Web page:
Tuesday, November 24, 2009

sucker punch

This is a thing I learned about grief when I was taking counseling classes: that it sneaks up on you, so that you think you're doing fine and then you hear a certain voice, or a certain word, or you smell a certain scent, or you pass a certain intersection, and the grief comes sneaking up on you like a knife in the back. And there you are, flat on the ground (metaphorically, anyway). Breathless. Again.

This is a thing I have learned about grief the hard way: that the paragraph above is really, really true and really, really inadequate. And that experience hurts more than can be described.

Today I had an office hysteroscopy, which is a fancy phrase for sticking a camera into your uterus. (I'm not sure why they need to add 'office' to this description. Where the hell else would you do this? It's not like there's a 'home' hysteroscopy, or 'workplace' hysteroscopy. Or 'shopping mall' hysteroscopy either, which would be, like, the worst Black Friday marketing ploy ever.)

Anyway - it went just fine. It's one of the last few tests I need updated so that I can apply for the shared risk program at my RE's office - the whole, 'buy two, get one free' IVF program. I had my bloodwork updated last week. My husband will be - you know, getting analyzed - tomorrow. It's all nice and neatly checked off my list of things to do, albeit a rather strange list for this time of year. "Christmas presents? Check. Turkey purchased? Check. Camera up hoo-ha and Male Donation to Small Plastic Cup? Check."

I felt good today. I felt like we're making progress again, like we're really heading someplace this time. I don't feel scared anymore of all the tests and the hoo-ha cameras and the needle pricks; we've done it before, and we can do it again. I was even getting excited.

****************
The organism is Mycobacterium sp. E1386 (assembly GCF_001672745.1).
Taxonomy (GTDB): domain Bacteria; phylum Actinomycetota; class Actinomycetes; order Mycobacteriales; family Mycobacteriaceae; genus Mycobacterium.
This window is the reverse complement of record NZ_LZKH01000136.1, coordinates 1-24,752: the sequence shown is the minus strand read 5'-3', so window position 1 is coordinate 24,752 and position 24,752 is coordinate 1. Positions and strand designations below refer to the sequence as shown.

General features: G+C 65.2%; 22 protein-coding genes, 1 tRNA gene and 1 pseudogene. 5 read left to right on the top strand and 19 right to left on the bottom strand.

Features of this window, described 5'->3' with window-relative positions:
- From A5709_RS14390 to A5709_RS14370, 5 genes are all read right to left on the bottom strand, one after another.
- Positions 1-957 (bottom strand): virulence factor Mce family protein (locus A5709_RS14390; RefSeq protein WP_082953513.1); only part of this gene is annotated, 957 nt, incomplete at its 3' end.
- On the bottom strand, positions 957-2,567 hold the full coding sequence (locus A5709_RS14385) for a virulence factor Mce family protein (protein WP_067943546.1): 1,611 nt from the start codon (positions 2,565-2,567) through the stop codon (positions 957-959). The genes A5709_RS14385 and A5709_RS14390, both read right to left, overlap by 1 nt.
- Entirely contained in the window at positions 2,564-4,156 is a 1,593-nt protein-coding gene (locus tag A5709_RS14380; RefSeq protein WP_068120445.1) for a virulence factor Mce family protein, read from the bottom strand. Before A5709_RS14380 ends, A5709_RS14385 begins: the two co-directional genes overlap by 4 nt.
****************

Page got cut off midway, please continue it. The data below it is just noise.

You know where this is going, don't you? Right. So I got home and there was a card from my brother, the one who just told us a few months ago that they had been trying to get pregnant for a year. I love my brother. And his wife. Here is part of what they wrote:

"A few weeks ago we found out some amazing news. S is pregnant and will be 8 weeks on Thanksgiving...we know that you are completely happy for us and we also know that you both might have other feelings too and we wanted to give you a chance to process those before we see you on Sunday."

Sucker punch. Right to the gut.

Let me say, on the off chance that they ever find this blog (and for the sake of truth even if they don't) that I really, really appreciate the card. It really does help to have time to process. It was tremendously thoughtful of them and indeed, by the time I see them on Sunday, I will have worked through the following immediate reaction:


Sorry about the yelling there.

I thought I was past this, this visceral hatred of hearing about other people's pregnancies. It's such a random thing: I can go months without having this reaction, hearing numerous pregnancy announcements and barely blinking an eye. I might succumb to the occasional inward eye-roll - another one bites the dust - but I'm fine. Most of the time. Really.

And then...I don't know what happens. Because I do love them. And I absolutely adore my niece, my other brother's child, and I know I will adore this child as well. Eventually.

I think maybe it's the - I don't know, the pretense that my sister-in-law was so angry and frustrated about their so-called 'infertility.' Let me say this: I get how hard it is not to be pregnant. I remember how frustrated I was that first year. In some ways, it was the hardest year, because I really did have hope every month, and so the crash each time was much, much more painful than it is now.

But we sort of bonded when they told us, over semen analysis tests and RE appointments and basal body temperature thermometers, and all the hysteria over getting your period again, and now I feel like that was just a cruel joke. Like I told all my secrets to someone who turned out to be a spy for the other side. An enemy, just pretending to be like me, just acting like they knew my pain, and then darting over the border to safety, leaving me behind.

I started out the day being hopeful that maybe, just maybe, we would really have a baby this time. And now I feel like I used to long ago - that it will never happen, that we'll be left behind in the dust of other people's strollers. Like we're alone. Again.

I hate this. I hate being here. I hate the fact that I hate my brother right now. I hate the fact that I have to lead a Thanksgiving Eve worship service tomorrow night, when 'thankful' is about the last fucking emotion I have right now.

"Things you can't learn in a counseling class? Check."